The museum houses three distinct collections that are composed of mainly 20th & 21st Century design and popular culture and offer a wide spectrum of objects that illustrate the role of plastics against social and historical contexts.

The MoDiP collection

All objects in the MoDiP collection relate in some way to our plastics focus.  In addition, they conform to one of three other criteria:

  • be an interesting design
  • provide insight into the society of which it is a part, or
  • be documented in such a way that it adds to plastics history

The collection comprises objects that describe a variety of uses and activities.  These take into account the clothes we wear, the games we play, and the environments in which we live.

Objects include, but are not limited by; furniture, sports equipment and technical clothing, medical devices, materials for building and construction, as well as those made from sustainable resources or designed to protect the environment.  They aid in the understanding of the materials and manufacturing methods of the plastics industry and are supported in this by a growing collection of archival material and a reference library, all of which can be viewed online and in the museum by request.

The full Collection Development Policy can be downloaded from the MoDiP website.

The PHS Collection

The Plastics Historical Society, which was formed in 1986, is an independent society affiliated to the Institute of Materials, Minerals and Mining.

The PHS exists ‘to promote the collection, preservation and study of all material (artefacts, equipment, processes and documentation) relating to the history of plastics and other polymers; to facilitate the interpretation and sharing of such knowledge; and to encourage the recording of current developments in plastics and polymers considered to be of value to future generations.’

The Society has a collection of manufactured plastics artefacts and samples some of which date back to the 19th century, including examples of the very first man-made plastics.  In 2009, the PHS collection was put into the care of MoDiP for an initial period of seven years where it was documented and photographed.  It is available for reference and can be viewed via the online catalogue.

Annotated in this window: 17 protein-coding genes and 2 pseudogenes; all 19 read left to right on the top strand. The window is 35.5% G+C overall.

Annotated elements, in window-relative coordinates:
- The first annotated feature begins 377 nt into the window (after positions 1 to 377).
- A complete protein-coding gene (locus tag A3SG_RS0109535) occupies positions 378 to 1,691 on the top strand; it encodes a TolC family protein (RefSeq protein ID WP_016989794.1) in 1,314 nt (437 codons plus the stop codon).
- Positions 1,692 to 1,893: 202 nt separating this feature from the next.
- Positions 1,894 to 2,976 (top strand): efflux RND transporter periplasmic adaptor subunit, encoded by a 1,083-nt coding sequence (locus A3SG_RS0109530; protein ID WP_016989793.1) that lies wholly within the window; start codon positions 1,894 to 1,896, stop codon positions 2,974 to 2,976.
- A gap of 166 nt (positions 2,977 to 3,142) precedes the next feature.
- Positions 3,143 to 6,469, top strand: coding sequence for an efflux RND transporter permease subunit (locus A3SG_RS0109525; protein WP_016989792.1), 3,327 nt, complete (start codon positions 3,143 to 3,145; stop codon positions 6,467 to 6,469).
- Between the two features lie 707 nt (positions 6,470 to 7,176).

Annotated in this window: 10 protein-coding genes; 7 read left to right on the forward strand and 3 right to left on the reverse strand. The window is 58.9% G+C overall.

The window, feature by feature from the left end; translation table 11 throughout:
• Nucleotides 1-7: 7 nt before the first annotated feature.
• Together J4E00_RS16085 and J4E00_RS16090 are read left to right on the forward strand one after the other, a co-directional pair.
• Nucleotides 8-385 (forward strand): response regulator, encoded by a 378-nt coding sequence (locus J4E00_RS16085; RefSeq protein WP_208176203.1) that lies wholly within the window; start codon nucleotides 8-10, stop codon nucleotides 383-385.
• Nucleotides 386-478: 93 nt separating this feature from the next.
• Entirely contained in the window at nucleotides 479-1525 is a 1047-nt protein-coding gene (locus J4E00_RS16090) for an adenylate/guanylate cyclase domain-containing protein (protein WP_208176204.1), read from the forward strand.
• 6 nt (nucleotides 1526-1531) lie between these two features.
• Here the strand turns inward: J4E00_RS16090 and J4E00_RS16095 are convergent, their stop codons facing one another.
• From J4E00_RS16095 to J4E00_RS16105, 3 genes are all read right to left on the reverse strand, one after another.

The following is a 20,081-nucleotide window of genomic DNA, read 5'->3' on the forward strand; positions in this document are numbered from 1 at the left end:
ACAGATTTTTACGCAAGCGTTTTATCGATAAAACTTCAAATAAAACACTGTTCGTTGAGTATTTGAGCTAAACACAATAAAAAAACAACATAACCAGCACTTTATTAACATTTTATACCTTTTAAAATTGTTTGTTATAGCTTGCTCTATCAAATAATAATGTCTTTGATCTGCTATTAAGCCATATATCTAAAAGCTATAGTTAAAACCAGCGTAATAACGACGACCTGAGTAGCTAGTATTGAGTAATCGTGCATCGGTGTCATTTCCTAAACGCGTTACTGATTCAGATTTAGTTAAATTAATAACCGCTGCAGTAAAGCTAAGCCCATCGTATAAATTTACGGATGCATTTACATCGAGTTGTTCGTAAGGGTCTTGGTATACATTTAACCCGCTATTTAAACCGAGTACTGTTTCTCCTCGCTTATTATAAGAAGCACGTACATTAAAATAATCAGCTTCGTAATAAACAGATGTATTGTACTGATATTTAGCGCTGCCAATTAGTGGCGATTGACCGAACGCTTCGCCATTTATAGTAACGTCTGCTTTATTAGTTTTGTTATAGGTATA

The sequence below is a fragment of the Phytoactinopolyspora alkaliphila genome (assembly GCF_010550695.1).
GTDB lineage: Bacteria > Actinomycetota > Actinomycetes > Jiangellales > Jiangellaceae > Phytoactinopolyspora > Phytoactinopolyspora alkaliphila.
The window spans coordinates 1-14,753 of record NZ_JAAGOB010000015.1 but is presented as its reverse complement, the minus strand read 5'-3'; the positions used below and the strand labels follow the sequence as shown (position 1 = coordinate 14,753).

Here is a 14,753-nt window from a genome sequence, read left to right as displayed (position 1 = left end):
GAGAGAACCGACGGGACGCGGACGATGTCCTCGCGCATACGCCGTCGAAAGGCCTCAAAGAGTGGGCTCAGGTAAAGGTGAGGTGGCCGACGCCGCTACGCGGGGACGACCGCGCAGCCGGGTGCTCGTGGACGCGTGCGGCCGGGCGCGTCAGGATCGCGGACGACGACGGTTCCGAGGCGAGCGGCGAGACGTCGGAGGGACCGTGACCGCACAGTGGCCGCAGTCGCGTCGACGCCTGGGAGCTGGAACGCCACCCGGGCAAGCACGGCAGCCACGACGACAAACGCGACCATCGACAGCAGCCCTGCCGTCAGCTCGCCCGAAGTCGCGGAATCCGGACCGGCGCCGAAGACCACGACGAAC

The PHS collection complements the MoDiP collection of artefacts which is predominantly post 1945.  Together, these two collections offer a broad representation of the use of plastics in design.

The PHS website www.plastiquarian.com contains a wealth of information about plastics, the history of their discovery and processing, relevant museums and galleries of collections and items on the care of plastics.  The Society also has its own library which is housed at the Institute of Materials, Minerals and Mining in London and comprises many hundreds of books and documents relevant to the history of plastics.

The Horners collection

The Worshipful Company of Horners is both an ancient craft guild and a modern City of London Institution promoting the interests of the polymer industry.

Horn has been used since prehistoric times as a cheap, readily available, easily worked material from which essential tools as well as decorative items were made.  The first historic reference to the Company was recorded in 1284, although the craft of the horner dates from centuries earlier.  In 1476 the Bottlemakers, whose trade was being eroded by glass bottles, joined the Horners.  The Company operates under a Charter received from Charles 1 in 1638, although it is known that there were earlier charters.

As the craft of working with horn declined, in 1943 the Company adopted the emerging plastics industry, many of whose production techniques were familiar to the practising horner.  The Company has charitable funds which are used to support activities in youth education and industrial design, as well as support for the City of London.

The Company has an extensive collection of items made from horn and the early synthetic plastics which replaced horn.  They range from simple agricultural tools such as drenches for use with cattle to sophisticated pressed and pierced horn combs from the 17th century. In addition to these items there is a collection of horn-working tools that demonstrate how the comb makers gradually mechanised their trade.

In 2010, the collection of artefacts was relocated to MoDiP, initially for a period of seven years.  The collection of over 400 items provides a comprehensive insight into the use of one of nature’s plastics.  This hitherto little seen collection has been photographed and documented and is available for reference and can be viewed via the on-line catalogue.

For more information about The Worshipful Company of Horners please visit www.horners.org.uk.